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Not to be confused with Charles Rogers (American football coach), a college football head coach. For others with the same name, see Charles Rogers.
Charles Rogers
No. --     Free Agent
Wide receiver
Personal information
Date of birth: May 23, 1981 (1981-05-23) (age 28)
Place of birth: Saginaw, Michigan
Height: 6 ft 3 in (1.91 m) Weight: 220 lb (100 kg)
Career information
College: Michigan State
NFL Draft: 2003 / Round: 1 / Pick: 2
Debuted in 2003 for the Detroit Lions
Last played in 2005 for the Detroit Lions
Career history
 As player:
Career highlights and awards
Stats at NFL.com

Charles Rogers (born May 23, 1981 in Saginaw, Michigan) is a former American football wide receiver. He was drafted by the Detroit Lions second overall in the 2003 NFL Draft. He played college football at Michigan State. He is tied with Tony Mandarich as the second highest drafted Michigan State player ever (behind Bubba Smith).

Contents

High School Years

Rogers attended Saginaw High School and was a letterman in football, basketball, and track. In football, he was a three-time All-State honoree.

College career

Later, Rogers attended Michigan State, where he broke many receiving records. The winner of the 2002 Biletnikoff Award, Rogers still holds the school records for most TDs in a career with 27, breaking the record held by former Spartans WR (and later MLB All-Star) Kirk Gibson and the school record for most receiving yards in a single game with 270. He broke Randy Moss's NCAA record of 13 straight games with a touchdown catch.

Professional career

Having been compared to Randy Moss,[1] Rogers was drafted second overall after Carson Palmer in the 2003 NFL Draft by the Detroit Lions.

Rogers caught 22 passes for 243 yards and three touchdowns during his first five games of the 2003 season, before breaking his collarbone while practicing a speed drill with Dré Bly, leaving him out for the season. He was expected to come back and have a big year. However, in the third play of the 2004 season against the Chicago Bears, Rogers suffered another broken collarbone, and was once again out for the season.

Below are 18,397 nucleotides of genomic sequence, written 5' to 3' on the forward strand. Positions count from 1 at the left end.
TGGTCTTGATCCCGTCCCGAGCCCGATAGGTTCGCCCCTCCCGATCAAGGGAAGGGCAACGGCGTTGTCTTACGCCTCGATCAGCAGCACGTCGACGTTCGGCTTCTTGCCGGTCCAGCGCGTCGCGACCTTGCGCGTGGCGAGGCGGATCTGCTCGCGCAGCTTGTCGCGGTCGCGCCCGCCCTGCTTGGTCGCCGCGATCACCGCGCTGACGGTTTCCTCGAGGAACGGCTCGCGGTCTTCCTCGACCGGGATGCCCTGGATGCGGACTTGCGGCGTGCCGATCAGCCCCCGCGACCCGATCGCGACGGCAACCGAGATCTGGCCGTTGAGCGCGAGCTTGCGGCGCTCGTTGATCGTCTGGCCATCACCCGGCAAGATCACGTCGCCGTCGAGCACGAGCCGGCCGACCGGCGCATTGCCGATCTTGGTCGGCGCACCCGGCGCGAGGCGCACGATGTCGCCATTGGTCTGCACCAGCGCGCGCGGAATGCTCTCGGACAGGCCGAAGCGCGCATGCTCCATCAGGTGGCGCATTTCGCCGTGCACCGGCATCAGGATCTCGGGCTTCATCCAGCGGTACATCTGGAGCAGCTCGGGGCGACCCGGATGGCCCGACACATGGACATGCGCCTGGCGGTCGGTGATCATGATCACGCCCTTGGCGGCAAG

During the 2005 season, Rogers was suspended 4 games for a third violation of the NFL's substance abuse policy. As a result of this violation, the Lions filed a grievance, claiming that his drug suspension violated a clause in his contract, which would mean Rogers would be obligated to return $10 million of the $14.2 million the Lions gave him in bonuses. The Detroit Free Press would later report that Rogers failed drug tests each year while at Michigan State. Citing Lions chief operating officer Tom Lewand, a report Oct. 9, 2008 stated that Rogers must repay the team around $8.5 million.[2] Upon his return from suspension, despite the fact that Rogers was deemed healthy, he played only nine games, with three starts, and was declared inactive for four games. He caught 14 passes for 197 yards and a touchdown.

On September 2, 2006, Rogers was released by the Lions. Newly hired head coach Rod Marinelli didn't think Rogers' work ethic was a match for the team. After releasing him, Marinelli said, "We picked the men that are right for this football team. It's behind us."[3]

After his release, Rogers worked out for the Miami Dolphins, New England Patriots and Tampa Bay Buccaneers in 2006, all of whom passed. Reportedly, Rogers worked out for the Kansas City Chiefs in January 2007 and flopped the workout by running a 40-time of 4.65, which was a decline from the 4.28 that he ran at his pro day four years prior (he did not run at the scouting combine).

Though it was reported that Rogers had signed with the CFL's Winnipeg Blue Bombers[4], as of December 20, 2009 he was not listed on the team's official roster.[5]

Personal Life and Legal Issues

Rogers has fathered 5 children, two of which were born before he graduated from high school.[6]

He was arrested in September 2008 and charged with assault and battery of a female acquaintance and the charges were later dropped. In December 2008, Rogers was sentenced to attend sobriety court or face jail time after violating his probation. He tested positive for Vicodin. In March 2009, Rogers was jailed for violating probation.[7] On September 16, 2009, Rogers was arrested in Novi, MI for driving under the influence of alcohol after being found unresponsive behind the wheel of his car by police.[8] Rogers was arrested again in Novi, MI on January 5, 2010, having passed out after drinking, which was a violation of a sobriety court order,[9] and subsequently setenced to a 93-day jail term.[10]

In August 2009, in an interview with ESPN's Jamielle Hill, Rogers said he "blew everyday" and smoked marijuana regularly. He also said he was just "really smokin'" and that was what led to his downfall in the NFL.

References

External links








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